Archive for the ‘Versions, versions’ Category

Peter Murphy – ‘Should The World Fail To Fall Apart’ – versions

Wednesday, July 20th, 2016

Having walked away from the stalled Dalis Car, Peter Murphy would release his debut solo album, ‘Should The World Fail To Fall Apart’ in the middle of 1986 and as this post will document, it would spawn a large number of version craziness for most of the album tracks. From late 1985’s first single, ‘Final Solution’, into 1987 and the release of the title track as a 12″ remix, along the way, a unique Canadian release of the LP would see a totally different album cover design and selection of tracks for good measure, all pointing to quite a bit of mixing and re-mixing going on around this release.

UK Should The World Fail To Fall Apart LP front cover

^ UK Should The World Fail To Fall Apart LP front cover

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Colin Newman ‘Feigned Hearing’ 7″ single (Crammed Discs, CRAM13457)

Monday, February 29th, 2016

Side A: Feigned Hearing [Edit] 3.30
Side B: I Can Hear Your… [Remix] 3.07

This delightful little single took two tracks from Colin Newman’s ‘Commercial Suicide’ album in some feint hope of contradicting the album’s title perhaps. The A side is certainly a cheery, light, keyboard constructed piece, beat-less through a complete absence of any percussion – you can’t help but feel its chances of success as a 45 were always likely to be limited given that lack of backbeat. But who knows what the reasoning was. It’s well documented in the mighty fine Wire tome, ‘Everybody Loves a History’, that the mid-’80s period saw Colin Newman opting out of the music industry rat-race by way of an extended trip to India. On returning, re-investigating some keyboard-based demos made prior to the trip, pairing up with new partners in both John/Sean Bonnar (musically) and Malka Spigel (musically and by way of marriage), the subsequent album, ‘Commercial Suicide’, was a strong, original work and cheerfully raised two fingers to any notions of commercial success by throwing away any attempts at tracing from the Wire template the previous albums ‘Not To’ and ‘A-Z’ had both clearly drawn upon. The resulting album was still clearly the work of Newman but shot through with a subtler, minimal method and instrumentally a fair remove from the more recognisably Wire-like guitar/bass/drums of ‘Not To’ in particular.

Colin Newman 'Feigned Hearing' 7 inch single front cover design

^ Colin Newman ‘Feigned Hearing’ 7 inch single front cover design

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Gary Numan ‘Berserker’ – Numa variations

Saturday, February 6th, 2016

‘Berserker’ was the first album released on Gary Numan’s own label after he decided to up sticks and move on from his previous long established Beggars Banquet/WEA home. Numan mentioned in his ‘Praying to the Aliens’ autobiography how he felt that he had outstayed his welcome there, with the attitude that his success had plateaued at an acceptably comfortable level of sales, as evinced by the lack of promotional support, particularly for 1983’s ‘Warriors’ album. Intended as a fresh start, this new home, ‘Numa’ records, would see three Numan album releases in its original incarnation from 1984-1987, before Numan inked a new deal with IRS records for 1988’s ‘Metal Rhythm’ – though Numa would be reactivated again in the 1990s for further new album releases (and reissues).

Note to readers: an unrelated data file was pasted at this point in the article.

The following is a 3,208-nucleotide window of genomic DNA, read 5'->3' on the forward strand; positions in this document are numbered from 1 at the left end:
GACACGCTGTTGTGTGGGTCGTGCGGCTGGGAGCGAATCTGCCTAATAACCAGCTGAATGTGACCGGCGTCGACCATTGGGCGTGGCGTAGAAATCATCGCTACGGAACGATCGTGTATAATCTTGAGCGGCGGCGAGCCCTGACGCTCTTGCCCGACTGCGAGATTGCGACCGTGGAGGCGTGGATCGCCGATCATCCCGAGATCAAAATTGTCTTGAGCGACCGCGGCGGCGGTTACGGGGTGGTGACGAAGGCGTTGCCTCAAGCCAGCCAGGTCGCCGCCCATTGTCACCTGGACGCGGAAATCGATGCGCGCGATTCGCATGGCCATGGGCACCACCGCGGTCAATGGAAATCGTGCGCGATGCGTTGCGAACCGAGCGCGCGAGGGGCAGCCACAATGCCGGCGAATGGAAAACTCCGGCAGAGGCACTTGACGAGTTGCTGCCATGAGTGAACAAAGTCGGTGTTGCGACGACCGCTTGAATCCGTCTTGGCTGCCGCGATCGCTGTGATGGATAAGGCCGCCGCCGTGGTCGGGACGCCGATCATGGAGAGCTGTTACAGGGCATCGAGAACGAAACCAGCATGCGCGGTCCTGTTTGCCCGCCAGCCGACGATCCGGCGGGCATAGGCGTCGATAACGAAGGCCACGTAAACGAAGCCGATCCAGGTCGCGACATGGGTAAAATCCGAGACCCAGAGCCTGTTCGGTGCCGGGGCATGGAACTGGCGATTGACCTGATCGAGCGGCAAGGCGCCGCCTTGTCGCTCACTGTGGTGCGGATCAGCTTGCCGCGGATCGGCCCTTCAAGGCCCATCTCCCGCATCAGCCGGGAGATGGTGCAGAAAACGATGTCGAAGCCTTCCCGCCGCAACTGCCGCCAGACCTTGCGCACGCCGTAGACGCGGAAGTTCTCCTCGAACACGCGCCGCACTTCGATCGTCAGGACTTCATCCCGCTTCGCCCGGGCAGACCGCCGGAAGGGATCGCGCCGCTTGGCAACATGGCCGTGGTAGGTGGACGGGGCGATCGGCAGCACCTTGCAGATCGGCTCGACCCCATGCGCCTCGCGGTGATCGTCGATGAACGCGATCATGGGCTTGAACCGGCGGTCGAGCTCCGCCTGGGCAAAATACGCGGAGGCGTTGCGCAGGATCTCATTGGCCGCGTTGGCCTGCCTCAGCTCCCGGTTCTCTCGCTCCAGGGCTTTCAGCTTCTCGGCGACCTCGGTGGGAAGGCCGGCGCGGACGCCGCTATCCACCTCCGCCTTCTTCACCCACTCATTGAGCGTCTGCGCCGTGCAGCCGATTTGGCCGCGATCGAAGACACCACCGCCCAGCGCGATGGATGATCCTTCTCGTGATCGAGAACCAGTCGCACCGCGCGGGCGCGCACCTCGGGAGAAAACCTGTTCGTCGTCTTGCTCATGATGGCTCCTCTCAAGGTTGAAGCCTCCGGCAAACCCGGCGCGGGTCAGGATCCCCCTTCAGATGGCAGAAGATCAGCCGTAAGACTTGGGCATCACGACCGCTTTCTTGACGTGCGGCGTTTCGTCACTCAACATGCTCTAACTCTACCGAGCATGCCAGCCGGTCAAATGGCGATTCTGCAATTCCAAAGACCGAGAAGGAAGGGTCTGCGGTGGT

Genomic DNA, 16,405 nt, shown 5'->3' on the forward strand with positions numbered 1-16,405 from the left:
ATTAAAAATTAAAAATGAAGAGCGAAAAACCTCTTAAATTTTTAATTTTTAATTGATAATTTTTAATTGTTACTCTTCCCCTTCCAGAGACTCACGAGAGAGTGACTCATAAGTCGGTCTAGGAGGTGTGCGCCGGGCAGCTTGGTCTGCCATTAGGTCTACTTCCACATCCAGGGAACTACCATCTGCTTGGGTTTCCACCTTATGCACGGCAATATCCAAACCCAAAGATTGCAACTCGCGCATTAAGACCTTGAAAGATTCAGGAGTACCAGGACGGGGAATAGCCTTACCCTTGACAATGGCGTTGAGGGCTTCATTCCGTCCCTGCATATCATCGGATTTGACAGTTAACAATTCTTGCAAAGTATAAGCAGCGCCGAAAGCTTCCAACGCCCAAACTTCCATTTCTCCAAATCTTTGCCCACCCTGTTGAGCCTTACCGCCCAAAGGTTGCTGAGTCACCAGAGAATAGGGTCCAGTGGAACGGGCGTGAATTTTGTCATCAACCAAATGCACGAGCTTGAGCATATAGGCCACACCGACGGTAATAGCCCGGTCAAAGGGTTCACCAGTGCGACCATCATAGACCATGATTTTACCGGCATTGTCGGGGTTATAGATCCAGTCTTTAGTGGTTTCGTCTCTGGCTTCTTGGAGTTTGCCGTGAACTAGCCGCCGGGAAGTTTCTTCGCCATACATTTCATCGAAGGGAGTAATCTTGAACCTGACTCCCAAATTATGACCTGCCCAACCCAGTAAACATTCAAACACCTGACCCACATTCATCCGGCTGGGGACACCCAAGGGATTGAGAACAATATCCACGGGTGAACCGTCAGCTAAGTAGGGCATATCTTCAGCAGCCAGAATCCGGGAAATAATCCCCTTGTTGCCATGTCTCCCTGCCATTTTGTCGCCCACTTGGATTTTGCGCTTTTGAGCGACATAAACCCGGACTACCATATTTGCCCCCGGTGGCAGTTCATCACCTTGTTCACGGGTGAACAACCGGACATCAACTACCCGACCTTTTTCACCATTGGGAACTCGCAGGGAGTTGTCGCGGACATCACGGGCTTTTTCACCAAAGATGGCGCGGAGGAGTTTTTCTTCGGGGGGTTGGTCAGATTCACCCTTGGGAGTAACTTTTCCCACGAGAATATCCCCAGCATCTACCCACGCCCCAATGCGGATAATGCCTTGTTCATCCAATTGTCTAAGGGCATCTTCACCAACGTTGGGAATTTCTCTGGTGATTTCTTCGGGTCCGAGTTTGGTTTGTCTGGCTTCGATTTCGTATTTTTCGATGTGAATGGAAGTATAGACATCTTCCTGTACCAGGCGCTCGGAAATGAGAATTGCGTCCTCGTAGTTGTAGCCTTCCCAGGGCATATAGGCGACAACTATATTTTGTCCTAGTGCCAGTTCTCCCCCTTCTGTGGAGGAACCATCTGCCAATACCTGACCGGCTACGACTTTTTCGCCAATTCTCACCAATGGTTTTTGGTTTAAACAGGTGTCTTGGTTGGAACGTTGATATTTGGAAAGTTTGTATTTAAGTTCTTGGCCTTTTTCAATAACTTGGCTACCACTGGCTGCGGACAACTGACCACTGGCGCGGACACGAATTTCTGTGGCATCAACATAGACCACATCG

Gary Numan - Berserker - Numa editions vinyl LP, cassette and (re-issue) CD - front cover designs

^ Gary Numan – Berserker – Numa editions vinyl LP, cassette and (re-issue) CD – front cover designs

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Propaganda – ‘Complete Machinery’ Cassingle (ZTT, CTIS12, 1985)

Wednesday, January 27th, 2016

A particularly fine example of ZTT and their multi-format splendour that helped to foist Propaganda into the consciousness of the world with the polished perfection of ‘P:Machinery’, styled here as ‘COMPLETE MACHINERY – A CASSETTE COMPILATION OF PROPAGANDA’S THIRD SINGLE’. It was one variety of the first outing for ‘P:Machinery’ as a single in August 1985, which came with standard 7″ and 12″ formats plus this lovely cassingle. (It would soon be joined, in the UK at least, by clear vinyl versions and a ßeta mix 12″ not long after – and then, just before the year’s end, a second life in ‘Reactivated’ remixed 12″ and 7″ form… but that’s another story…) A QUARTER HOUR OF ‘P: MACHINERY’ PLUS ‘FROZEN FACES’, the inlay card for this card spells out nice and clear in capital letters. COMPLETE MACHINERY IS NOW NUMBER 107 IN AN INCIDENTAL SERIES. BETTER STILL IT IS A PART OF NUMBER TWELVE IN THE ACTION SERIES, it adds further. 

Propaganda 'Complete Machinery' cassingle, front case design

^ Propaganda ‘Complete Machinery’ cassingle, front case design

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He Said ‘Take Care’ UK LP (Mute, STUMM57, 1988)

Wednesday, September 30th, 2015

The second long player from ‘He Said’, the solo nom de plume of Graham Lewis, one quarter of Wire, deep into the digital synth territory of the late ’80s. This runs along the same timeframe as Wire’s ‘A Bell Is A Cup (Until It Is Struck)’, an example of the Wire canon that has tended to divide fans with its clean-lined and exaggerated production hallmarks of the time. If that Wire LP has you reaching for your revolver in reaction to the polished, layered, synth-scaffolded sonics, then be warned – this album takes such approaches not only to the edge but well over, with quite the sizable running jump beforehand for good measure.

He Said 'Take Care' LP front cover

^ He Said ‘Take Care’ LP front cover

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